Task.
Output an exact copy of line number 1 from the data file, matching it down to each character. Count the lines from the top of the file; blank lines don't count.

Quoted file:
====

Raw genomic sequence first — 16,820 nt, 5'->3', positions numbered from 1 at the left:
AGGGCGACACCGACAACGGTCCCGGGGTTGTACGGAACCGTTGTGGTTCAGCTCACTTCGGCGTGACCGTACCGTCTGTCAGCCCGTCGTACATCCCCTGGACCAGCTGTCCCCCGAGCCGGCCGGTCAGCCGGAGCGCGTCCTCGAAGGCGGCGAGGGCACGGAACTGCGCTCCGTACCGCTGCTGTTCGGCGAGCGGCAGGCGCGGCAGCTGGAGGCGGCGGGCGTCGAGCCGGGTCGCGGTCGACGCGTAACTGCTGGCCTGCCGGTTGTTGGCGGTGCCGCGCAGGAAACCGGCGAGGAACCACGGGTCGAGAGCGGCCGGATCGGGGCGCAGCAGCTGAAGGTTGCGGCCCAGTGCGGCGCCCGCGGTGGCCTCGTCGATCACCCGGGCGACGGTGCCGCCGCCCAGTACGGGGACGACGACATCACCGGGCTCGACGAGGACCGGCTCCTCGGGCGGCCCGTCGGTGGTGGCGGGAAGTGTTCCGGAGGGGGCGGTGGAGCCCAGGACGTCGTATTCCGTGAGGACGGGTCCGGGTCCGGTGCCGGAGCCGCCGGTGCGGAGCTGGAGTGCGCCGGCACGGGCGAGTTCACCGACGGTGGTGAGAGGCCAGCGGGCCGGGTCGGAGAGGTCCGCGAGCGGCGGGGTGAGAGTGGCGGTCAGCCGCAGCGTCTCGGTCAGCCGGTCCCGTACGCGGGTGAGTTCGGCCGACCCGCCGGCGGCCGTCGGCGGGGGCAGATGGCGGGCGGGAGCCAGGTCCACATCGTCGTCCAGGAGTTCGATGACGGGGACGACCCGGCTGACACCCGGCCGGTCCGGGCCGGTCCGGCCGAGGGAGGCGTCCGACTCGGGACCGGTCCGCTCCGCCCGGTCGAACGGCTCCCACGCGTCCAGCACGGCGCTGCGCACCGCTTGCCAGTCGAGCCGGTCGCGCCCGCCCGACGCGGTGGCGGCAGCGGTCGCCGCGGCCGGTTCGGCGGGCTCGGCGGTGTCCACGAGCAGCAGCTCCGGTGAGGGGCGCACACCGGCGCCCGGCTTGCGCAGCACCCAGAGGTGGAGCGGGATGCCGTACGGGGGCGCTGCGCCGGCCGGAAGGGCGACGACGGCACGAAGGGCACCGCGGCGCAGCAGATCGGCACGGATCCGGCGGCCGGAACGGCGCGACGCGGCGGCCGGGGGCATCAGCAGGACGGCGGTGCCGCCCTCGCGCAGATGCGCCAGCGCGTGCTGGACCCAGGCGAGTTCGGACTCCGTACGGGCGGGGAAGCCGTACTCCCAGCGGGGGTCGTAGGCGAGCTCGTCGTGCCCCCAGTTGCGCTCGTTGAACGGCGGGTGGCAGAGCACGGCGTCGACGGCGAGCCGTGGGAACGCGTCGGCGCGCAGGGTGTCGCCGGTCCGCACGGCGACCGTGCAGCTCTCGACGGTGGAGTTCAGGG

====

Raw genomic sequence first — 16,820 nt, 5'->3', positions numbered from 1 at the left: